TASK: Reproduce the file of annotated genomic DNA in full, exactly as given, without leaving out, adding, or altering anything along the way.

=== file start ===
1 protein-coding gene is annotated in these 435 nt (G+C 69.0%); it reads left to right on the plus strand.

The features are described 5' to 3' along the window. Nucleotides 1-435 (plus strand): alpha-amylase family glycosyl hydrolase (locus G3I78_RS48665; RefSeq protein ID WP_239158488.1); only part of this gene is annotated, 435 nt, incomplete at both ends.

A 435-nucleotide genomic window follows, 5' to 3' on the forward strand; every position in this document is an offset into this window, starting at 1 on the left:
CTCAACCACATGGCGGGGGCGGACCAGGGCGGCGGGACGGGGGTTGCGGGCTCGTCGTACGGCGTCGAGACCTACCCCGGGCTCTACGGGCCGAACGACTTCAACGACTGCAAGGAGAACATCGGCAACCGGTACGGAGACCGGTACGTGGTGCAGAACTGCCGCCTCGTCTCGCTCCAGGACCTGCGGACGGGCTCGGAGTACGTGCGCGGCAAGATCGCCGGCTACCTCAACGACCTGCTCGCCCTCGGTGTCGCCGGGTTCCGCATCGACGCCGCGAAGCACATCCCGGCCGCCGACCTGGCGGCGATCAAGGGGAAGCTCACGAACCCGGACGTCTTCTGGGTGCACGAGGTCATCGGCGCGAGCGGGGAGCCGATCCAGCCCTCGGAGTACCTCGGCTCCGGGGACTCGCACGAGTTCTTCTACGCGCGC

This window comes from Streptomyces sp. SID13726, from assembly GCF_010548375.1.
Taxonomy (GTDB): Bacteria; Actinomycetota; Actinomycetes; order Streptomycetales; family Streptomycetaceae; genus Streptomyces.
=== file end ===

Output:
1 protein-coding gene is annotated in these 435 nt (G+C 69.0%); it reads left to right on the plus strand.

The features are described 5' to 3' along the window. Nucleotides 1-435 (plus strand): alpha-amylase family glycosyl hydrolase (locus G3I78_RS48665; RefSeq protein ID WP_239158488.1); only part of this gene is annotated, 435 nt, incomplete at both ends.

A 435-nucleotide genomic window follows, 5' to 3' on the forward strand; every position in this document is an offset into this window, starting at 1 on the left:
CTCAACCACATGGCGGGGGCGGACCAGGGCGGCGGGACGGGGGTTGCGGGCTCGTCGTACGGCGTCGAGACCTACCCCGGGCTCTACGGGCCGAACGACTTCAACGACTGCAAGGAGAACATCGGCAACCGGTACGGAGACCGGTACGTGGTGCAGAACTGCCGCCTCGTCTCGCTCCAGGACCTGCGGACGGGCTCGGAGTACGTGCGCGGCAAGATCGCCGGCTACCTCAACGACCTGCTCGCCCTCGGTGTCGCCGGGTTCCGCATCGACGCCGCGAAGCACATCCCGGCCGCCGACCTGGCGGCGATCAAGGGGAAGCTCACGAACCCGGACGTCTTCTGGGTGCACGAGGTCATCGGCGCGAGCGGGGAGCCGATCCAGCCCTCGGAGTACCTCGGCTCCGGGGACTCGCACGAGTTCTTCTACGCGCGC

This window comes from Streptomyces sp. SID13726, from assembly GCF_010548375.1.
Taxonomy (GTDB): Bacteria; Actinomycetota; Actinomycetes; order Streptomycetales; family Streptomycetaceae; genus Streptomyces.